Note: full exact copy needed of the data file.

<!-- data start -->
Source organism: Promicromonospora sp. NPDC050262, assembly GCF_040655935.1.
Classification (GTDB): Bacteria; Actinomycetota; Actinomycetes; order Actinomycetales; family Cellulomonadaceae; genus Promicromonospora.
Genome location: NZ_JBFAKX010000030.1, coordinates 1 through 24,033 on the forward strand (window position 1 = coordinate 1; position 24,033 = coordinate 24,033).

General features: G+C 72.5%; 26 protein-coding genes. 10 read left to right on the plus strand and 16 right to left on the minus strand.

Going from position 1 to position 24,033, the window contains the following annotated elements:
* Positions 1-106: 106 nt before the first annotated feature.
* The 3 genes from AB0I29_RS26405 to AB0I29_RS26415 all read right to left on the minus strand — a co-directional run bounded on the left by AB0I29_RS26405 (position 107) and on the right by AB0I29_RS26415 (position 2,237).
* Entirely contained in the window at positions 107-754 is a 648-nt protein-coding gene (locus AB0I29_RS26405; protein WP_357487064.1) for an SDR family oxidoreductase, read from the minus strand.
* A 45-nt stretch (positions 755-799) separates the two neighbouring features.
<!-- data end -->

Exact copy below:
Source organism: Promicromonospora sp. NPDC050262, assembly GCF_040655935.1.
Classification (GTDB): Bacteria; Actinomycetota; Actinomycetes; order Actinomycetales; family Cellulomonadaceae; genus Promicromonospora.
Genome location: NZ_JBFAKX010000030.1, coordinates 1 through 24,033 on the forward strand (window position 1 = coordinate 1; position 24,033 = coordinate 24,033).

General features: G+C 72.5%; 26 protein-coding genes. 10 read left to right on the plus strand and 16 right to left on the minus strand.

Going from position 1 to position 24,033, the window contains the following annotated elements:
* Positions 1-106: 106 nt before the first annotated feature.
* The 3 genes from AB0I29_RS26405 to AB0I29_RS26415 all read right to left on the minus strand — a co-directional run bounded on the left by AB0I29_RS26405 (position 107) and on the right by AB0I29_RS26415 (position 2,237).
* Entirely contained in the window at positions 107-754 is a 648-nt protein-coding gene (locus AB0I29_RS26405; protein WP_357487064.1) for an SDR family oxidoreductase, read from the minus strand.
* A 45-nt stretch (positions 755-799) separates the two neighbouring features.